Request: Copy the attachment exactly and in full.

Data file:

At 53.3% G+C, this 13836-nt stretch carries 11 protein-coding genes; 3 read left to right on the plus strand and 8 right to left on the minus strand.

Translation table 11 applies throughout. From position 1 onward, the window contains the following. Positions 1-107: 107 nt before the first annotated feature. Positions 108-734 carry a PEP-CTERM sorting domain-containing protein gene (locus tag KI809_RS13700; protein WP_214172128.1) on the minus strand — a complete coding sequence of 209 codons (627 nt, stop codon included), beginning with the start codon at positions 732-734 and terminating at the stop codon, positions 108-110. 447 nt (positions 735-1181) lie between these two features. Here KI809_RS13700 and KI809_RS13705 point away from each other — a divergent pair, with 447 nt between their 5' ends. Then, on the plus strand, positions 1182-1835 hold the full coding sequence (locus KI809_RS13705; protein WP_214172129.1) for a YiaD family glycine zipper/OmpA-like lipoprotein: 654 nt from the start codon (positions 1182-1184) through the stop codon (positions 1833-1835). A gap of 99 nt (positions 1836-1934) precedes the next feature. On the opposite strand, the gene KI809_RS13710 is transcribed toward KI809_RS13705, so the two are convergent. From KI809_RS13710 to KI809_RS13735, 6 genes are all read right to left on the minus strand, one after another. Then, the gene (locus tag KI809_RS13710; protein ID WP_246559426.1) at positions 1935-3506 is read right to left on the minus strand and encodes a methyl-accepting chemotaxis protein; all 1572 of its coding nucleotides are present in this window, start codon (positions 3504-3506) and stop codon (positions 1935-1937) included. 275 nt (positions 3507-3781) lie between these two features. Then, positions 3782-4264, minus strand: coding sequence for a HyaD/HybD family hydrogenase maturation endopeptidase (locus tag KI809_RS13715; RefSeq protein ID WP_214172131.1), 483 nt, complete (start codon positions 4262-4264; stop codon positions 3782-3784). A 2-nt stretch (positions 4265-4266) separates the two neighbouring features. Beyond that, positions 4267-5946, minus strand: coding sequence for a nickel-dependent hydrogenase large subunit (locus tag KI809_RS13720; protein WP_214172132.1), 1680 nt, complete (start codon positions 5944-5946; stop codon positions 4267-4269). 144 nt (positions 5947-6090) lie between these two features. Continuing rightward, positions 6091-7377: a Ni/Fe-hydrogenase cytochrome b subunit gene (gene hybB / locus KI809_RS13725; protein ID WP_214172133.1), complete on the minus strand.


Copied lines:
At 53.3% G+C, this 13836-nt stretch carries 11 protein-coding genes; 3 read left to right on the plus strand and 8 right to left on the minus strand.

Translation table 11 applies throughout. From position 1 onward, the window contains the following. Positions 1-107: 107 nt before the first annotated feature. Positions 108-734 carry a PEP-CTERM sorting domain-containing protein gene (locus tag KI809_RS13700; protein WP_214172128.1) on the minus strand — a complete coding sequence of 209 codons (627 nt, stop codon included), beginning with the start codon at positions 732-734 and terminating at the stop codon, positions 108-110. 447 nt (positions 735-1181) lie between these two features. Here KI809_RS13700 and KI809_RS13705 point away from each other — a divergent pair, with 447 nt between their 5' ends. Then, on the plus strand, positions 1182-1835 hold the full coding sequence (locus KI809_RS13705; protein WP_214172129.1) for a YiaD family glycine zipper/OmpA-like lipoprotein: 654 nt from the start codon (positions 1182-1184) through the stop codon (positions 1833-1835). A gap of 99 nt (positions 1836-1934) precedes the next feature. On the opposite strand, the gene KI809_RS13710 is transcribed toward KI809_RS13705, so the two are convergent. From KI809_RS13710 to KI809_RS13735, 6 genes are all read right to left on the minus strand, one after another. Then, the gene (locus tag KI809_RS13710; protein ID WP_246559426.1) at positions 1935-3506 is read right to left on the minus strand and encodes a methyl-accepting chemotaxis protein; all 1572 of its coding nucleotides are present in this window, start codon (positions 3504-3506) and stop codon (positions 1935-1937) included. 275 nt (positions 3507-3781) lie between these two features. Then, positions 3782-4264, minus strand: coding sequence for a HyaD/HybD family hydrogenase maturation endopeptidase (locus tag KI809_RS13715; RefSeq protein ID WP_214172131.1), 483 nt, complete (start codon positions 4262-4264; stop codon positions 3782-3784). A 2-nt stretch (positions 4265-4266) separates the two neighbouring features. Beyond that, positions 4267-5946, minus strand: coding sequence for a nickel-dependent hydrogenase large subunit (locus tag KI809_RS13720; protein WP_214172132.1), 1680 nt, complete (start codon positions 5944-5946; stop codon positions 4267-4269). 144 nt (positions 5947-6090) lie between these two features. Continuing rightward, positions 6091-7377: a Ni/Fe-hydrogenase cytochrome b subunit gene (gene hybB / locus KI809_RS13725; protein ID WP_214172133.1), complete on the minus strand.